COVID-19: cardinal offers up his illness for peace in Burkina Faso
A CALL TO PRAYER for all sick people and “for reconciliation, justice and peace in Burkina Faso”—this is the heart of the message of a letter sent to Aid to the Church in Need (ACN) by Cardinal Philippe Ouedraogo, archbishop of Ouagadougou, the country’s capital after he tested positive for COVID-19.
“Beloved brothers and sisters, on the morning of Monday March 30, 2020, I received the positive result of my test, done 48 hours earlier. I thus joined the countless crowds of patients confined all over the world for care. It doesn’t just happen to others!” writes Cardinal Ouedraogo.
In this letter addressed to his “Christian and non-Christian friends” he says that he is receiving “good care,” thanks his closest collaborators, the nursing staff around him, and all those who support him, whether “by a phone call” or “by praying for him.”
He appeals for solidarity: “Also, I would like, from the depth of my heart as a pastor, to call out for a profound outpouring of solidarity at the local, regional and international levels for COVID-19 patients. There is an urgent need for adequate means to save the many lives affected! ‘One single finger does not scoop up flour,’ as African wisdom teaches us. Let us therefore unite to drive this dreadful disease, with its unfortunate consequences, out of our country and out of the world.”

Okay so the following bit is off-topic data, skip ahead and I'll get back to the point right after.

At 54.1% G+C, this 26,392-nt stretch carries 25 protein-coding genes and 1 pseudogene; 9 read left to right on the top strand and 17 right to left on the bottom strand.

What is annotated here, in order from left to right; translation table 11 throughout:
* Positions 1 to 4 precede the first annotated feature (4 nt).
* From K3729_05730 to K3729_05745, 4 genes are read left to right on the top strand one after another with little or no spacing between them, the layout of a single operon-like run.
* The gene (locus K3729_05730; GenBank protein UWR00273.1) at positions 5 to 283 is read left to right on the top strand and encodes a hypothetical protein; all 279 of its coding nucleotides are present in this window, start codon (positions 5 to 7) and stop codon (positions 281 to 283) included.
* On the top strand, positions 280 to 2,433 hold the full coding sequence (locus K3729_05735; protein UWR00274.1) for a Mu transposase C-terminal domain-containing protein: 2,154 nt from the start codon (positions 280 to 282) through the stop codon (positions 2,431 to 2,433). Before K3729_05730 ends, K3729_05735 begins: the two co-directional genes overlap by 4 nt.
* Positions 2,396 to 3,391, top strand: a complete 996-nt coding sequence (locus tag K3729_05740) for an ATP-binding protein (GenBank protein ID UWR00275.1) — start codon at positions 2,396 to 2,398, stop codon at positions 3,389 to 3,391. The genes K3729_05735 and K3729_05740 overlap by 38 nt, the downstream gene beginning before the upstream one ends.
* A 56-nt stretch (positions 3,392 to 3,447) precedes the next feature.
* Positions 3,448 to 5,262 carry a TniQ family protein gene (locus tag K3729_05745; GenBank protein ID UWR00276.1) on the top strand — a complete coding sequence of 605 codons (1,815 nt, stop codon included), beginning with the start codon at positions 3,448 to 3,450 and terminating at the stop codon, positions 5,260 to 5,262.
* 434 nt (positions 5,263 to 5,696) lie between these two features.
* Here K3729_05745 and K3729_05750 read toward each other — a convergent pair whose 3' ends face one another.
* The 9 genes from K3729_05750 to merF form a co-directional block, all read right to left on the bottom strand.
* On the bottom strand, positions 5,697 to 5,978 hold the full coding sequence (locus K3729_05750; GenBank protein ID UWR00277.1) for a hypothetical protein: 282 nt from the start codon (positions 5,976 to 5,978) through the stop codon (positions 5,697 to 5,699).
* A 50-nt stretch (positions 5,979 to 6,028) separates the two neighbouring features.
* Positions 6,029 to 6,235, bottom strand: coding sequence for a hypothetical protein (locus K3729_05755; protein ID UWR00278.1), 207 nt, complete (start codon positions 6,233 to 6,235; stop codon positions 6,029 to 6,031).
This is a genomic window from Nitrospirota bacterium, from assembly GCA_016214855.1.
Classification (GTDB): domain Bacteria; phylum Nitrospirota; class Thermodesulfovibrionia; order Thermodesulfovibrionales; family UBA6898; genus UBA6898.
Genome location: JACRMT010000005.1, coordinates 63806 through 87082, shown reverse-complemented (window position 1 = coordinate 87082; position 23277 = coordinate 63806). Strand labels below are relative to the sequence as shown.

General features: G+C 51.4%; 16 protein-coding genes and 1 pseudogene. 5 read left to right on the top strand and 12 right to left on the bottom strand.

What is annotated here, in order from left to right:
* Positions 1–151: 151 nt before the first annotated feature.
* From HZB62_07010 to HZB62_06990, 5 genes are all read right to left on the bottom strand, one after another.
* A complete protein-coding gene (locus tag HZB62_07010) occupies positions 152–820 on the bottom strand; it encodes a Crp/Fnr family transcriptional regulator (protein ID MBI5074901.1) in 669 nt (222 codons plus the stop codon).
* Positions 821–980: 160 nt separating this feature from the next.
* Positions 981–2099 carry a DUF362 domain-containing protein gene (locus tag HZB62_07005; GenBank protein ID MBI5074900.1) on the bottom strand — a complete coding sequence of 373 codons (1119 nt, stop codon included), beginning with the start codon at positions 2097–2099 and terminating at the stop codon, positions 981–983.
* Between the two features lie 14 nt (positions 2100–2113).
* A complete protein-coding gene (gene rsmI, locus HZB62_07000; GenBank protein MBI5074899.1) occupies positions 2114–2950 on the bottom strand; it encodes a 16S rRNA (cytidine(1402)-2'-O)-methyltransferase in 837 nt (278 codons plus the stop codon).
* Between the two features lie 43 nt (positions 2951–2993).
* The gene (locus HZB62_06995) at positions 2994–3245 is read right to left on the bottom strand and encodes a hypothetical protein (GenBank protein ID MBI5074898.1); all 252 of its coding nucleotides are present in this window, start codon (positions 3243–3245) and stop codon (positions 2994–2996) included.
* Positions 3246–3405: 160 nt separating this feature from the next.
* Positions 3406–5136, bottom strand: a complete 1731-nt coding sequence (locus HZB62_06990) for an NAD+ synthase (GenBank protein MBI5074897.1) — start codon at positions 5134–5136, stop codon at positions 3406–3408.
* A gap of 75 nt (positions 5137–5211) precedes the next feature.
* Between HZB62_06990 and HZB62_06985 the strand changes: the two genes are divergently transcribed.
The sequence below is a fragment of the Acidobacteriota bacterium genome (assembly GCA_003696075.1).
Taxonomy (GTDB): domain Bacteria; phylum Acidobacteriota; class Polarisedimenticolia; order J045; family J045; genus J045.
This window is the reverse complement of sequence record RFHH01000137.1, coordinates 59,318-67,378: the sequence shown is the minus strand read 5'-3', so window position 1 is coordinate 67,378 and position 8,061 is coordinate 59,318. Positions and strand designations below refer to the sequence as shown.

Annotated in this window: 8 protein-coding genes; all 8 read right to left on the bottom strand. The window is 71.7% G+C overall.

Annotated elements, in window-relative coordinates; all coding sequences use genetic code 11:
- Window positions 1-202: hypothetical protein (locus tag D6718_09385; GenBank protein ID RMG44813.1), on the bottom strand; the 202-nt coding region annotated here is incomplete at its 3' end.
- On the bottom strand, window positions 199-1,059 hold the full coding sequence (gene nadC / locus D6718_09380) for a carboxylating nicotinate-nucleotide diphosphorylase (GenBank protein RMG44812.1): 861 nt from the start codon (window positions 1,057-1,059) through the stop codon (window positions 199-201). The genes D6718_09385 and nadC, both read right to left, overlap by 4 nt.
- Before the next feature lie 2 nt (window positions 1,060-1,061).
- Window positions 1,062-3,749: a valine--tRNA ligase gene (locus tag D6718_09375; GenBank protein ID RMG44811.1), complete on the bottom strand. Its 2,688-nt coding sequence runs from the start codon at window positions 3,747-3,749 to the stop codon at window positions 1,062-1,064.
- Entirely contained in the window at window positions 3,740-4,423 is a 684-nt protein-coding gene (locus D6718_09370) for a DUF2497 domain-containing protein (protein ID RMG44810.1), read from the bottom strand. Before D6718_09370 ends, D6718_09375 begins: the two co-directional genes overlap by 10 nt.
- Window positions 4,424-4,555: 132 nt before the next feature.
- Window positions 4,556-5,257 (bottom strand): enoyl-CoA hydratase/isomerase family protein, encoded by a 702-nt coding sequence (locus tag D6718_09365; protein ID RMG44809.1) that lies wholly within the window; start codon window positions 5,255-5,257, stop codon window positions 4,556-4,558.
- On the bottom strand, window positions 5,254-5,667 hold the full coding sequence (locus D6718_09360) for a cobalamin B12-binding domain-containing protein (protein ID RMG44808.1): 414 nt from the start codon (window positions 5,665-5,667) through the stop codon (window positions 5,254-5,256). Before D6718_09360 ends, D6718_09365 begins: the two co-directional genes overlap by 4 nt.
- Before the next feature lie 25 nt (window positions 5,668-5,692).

In his country affected by an unprecedented wave of terrorism, Cardinal Ouedraogo says he “willingly offers this time of trial” and his “daily prayer: for every person afflicted by the virus; for an end to the killing of innocent people by the forces of evil; for reconciliation, justice and peace in Burkina Faso.”
For almost five years now, Christians in the north of the country in particular have been the target of jihadist terrorist attacks. In February, a delegation from ACN went to assess the difficult situation of Christians in the north of the country and reiterated the solidarity of the universal Church.
According to ACN sources, almost 1 million people in Burkina Faso are internally displaced because of the violence; since 2019, more than 1,000 people—both Christians and Muslims—have been killed in terrorist assaults.